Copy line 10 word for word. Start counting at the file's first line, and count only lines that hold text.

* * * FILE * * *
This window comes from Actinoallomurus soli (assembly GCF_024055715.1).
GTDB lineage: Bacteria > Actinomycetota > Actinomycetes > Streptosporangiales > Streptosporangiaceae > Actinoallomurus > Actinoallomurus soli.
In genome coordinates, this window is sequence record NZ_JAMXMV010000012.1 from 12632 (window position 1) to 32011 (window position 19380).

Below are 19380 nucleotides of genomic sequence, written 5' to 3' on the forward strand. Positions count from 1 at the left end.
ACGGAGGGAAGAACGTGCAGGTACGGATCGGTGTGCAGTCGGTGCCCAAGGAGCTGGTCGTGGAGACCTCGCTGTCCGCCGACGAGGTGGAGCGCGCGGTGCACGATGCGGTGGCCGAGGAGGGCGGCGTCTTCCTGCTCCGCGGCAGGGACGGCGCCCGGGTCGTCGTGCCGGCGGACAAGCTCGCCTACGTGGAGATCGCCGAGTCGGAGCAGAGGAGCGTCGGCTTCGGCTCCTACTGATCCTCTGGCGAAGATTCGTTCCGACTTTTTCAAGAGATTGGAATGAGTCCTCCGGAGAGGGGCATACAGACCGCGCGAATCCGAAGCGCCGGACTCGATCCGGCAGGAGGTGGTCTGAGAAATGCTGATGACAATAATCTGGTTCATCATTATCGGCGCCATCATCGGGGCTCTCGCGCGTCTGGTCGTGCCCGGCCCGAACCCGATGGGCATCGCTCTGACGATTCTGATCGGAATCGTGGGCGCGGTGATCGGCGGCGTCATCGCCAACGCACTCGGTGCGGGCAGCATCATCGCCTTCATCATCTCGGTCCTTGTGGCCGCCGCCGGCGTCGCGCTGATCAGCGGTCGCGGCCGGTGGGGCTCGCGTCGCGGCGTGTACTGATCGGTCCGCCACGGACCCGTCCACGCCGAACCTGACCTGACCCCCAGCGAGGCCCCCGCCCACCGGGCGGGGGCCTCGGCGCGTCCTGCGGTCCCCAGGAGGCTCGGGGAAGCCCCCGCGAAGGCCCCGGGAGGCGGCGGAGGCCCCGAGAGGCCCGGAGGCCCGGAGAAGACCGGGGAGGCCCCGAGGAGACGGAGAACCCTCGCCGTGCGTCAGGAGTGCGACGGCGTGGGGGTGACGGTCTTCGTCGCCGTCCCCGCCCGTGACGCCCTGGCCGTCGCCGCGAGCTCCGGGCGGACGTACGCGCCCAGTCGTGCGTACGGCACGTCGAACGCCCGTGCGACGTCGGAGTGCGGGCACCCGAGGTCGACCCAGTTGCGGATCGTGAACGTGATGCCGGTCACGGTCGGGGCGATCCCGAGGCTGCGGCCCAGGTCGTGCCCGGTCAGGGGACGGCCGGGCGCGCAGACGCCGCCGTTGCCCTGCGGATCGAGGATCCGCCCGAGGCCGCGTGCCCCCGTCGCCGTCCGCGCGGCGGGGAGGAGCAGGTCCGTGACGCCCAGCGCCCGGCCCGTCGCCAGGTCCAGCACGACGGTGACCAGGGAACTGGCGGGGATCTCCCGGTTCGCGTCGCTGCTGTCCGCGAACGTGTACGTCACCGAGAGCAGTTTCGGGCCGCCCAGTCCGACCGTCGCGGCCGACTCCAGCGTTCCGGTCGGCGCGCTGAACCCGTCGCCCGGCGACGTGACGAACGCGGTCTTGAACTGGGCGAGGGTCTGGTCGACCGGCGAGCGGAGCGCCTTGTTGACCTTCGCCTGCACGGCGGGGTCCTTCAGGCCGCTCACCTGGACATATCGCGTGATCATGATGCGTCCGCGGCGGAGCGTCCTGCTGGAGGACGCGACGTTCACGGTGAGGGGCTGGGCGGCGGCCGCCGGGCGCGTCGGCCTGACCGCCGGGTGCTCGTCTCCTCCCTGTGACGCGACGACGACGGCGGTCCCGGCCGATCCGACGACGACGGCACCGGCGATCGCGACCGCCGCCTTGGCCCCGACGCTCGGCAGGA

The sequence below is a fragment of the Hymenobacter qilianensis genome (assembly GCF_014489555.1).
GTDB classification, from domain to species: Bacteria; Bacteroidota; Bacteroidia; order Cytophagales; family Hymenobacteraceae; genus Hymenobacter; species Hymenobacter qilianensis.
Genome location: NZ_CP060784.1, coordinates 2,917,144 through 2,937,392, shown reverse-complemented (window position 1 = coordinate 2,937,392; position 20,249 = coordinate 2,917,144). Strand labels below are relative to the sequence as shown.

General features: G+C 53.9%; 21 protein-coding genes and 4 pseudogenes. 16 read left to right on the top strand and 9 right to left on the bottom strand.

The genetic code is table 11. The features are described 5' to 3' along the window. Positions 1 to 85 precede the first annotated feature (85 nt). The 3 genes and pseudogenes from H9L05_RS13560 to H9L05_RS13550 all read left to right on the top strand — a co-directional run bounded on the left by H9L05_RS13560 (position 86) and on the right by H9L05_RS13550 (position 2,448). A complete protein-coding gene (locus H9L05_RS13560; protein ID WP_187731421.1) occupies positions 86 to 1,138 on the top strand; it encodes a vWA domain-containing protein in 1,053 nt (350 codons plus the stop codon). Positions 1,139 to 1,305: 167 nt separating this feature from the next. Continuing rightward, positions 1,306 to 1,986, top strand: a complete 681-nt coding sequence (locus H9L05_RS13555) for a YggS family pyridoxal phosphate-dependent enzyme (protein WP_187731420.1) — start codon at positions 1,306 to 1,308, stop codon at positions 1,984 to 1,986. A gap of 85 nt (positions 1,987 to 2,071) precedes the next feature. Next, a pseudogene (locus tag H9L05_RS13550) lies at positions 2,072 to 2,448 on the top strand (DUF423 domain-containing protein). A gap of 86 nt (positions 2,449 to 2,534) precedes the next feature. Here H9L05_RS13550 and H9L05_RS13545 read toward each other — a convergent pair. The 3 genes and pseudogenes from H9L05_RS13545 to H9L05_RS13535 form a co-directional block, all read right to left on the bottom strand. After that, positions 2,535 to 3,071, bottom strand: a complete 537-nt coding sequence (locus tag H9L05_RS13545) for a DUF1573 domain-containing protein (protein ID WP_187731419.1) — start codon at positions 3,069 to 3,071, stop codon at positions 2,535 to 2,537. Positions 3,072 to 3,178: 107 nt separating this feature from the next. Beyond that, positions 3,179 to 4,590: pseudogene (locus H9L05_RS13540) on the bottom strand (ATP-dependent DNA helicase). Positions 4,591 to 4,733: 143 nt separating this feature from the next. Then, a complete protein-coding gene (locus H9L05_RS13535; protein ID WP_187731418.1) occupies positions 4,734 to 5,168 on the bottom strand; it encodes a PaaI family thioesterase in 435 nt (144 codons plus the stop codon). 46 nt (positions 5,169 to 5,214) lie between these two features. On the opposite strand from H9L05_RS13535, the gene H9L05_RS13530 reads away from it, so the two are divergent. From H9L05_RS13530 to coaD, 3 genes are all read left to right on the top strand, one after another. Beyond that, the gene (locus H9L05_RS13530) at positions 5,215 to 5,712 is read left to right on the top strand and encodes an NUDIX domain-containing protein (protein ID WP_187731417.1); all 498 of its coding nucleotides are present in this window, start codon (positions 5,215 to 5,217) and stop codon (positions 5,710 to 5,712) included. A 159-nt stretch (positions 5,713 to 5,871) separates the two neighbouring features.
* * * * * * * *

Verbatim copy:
The genetic code is table 11. The features are described 5' to 3' along the window. Positions 1 to 85 precede the first annotated feature (85 nt). The 3 genes and pseudogenes from H9L05_RS13560 to H9L05_RS13550 all read left to right on the top strand — a co-directional run bounded on the left by H9L05_RS13560 (position 86) and on the right by H9L05_RS13550 (position 2,448). A complete protein-coding gene (locus H9L05_RS13560; protein ID WP_187731421.1) occupies positions 86 to 1,138 on the top strand; it encodes a vWA domain-containing protein in 1,053 nt (350 codons plus the stop codon). Positions 1,139 to 1,305: 167 nt separating this feature from the next. Continuing rightward, positions 1,306 to 1,986, top strand: a complete 681-nt coding sequence (locus H9L05_RS13555) for a YggS family pyridoxal phosphate-dependent enzyme (protein WP_187731420.1) — start codon at positions 1,306 to 1,308, stop codon at positions 1,984 to 1,986. A gap of 85 nt (positions 1,987 to 2,071) precedes the next feature. Next, a pseudogene (locus tag H9L05_RS13550) lies at positions 2,072 to 2,448 on the top strand (DUF423 domain-containing protein). A gap of 86 nt (positions 2,449 to 2,534) precedes the next feature. Here H9L05_RS13550 and H9L05_RS13545 read toward each other — a convergent pair. The 3 genes and pseudogenes from H9L05_RS13545 to H9L05_RS13535 form a co-directional block, all read right to left on the bottom strand. After that, positions 2,535 to 3,071, bottom strand: a complete 537-nt coding sequence (locus tag H9L05_RS13545) for a DUF1573 domain-containing protein (protein ID WP_187731419.1) — start codon at positions 3,069 to 3,071, stop codon at positions 2,535 to 2,537. Positions 3,072 to 3,178: 107 nt separating this feature from the next. Beyond that, positions 3,179 to 4,590: pseudogene (locus H9L05_RS13540) on the bottom strand (ATP-dependent DNA helicase). Positions 4,591 to 4,733: 143 nt separating this feature from the next. Then, a complete protein-coding gene (locus H9L05_RS13535; protein ID WP_187731418.1) occupies positions 4,734 to 5,168 on the bottom strand; it encodes a PaaI family thioesterase in 435 nt (144 codons plus the stop codon). 46 nt (positions 5,169 to 5,214) lie between these two features. On the opposite strand from H9L05_RS13535, the gene H9L05_RS13530 reads away from it, so the two are divergent. From H9L05_RS13530 to coaD, 3 genes are all read left to right on the top strand, one after another. Beyond that, the gene (locus H9L05_RS13530) at positions 5,215 to 5,712 is read left to right on the top strand and encodes an NUDIX domain-containing protein (protein ID WP_187731417.1); all 498 of its coding nucleotides are present in this window, start codon (positions 5,215 to 5,217) and stop codon (positions 5,710 to 5,712) included. A 159-nt stretch (positions 5,713 to 5,871) separates the two neighbouring features.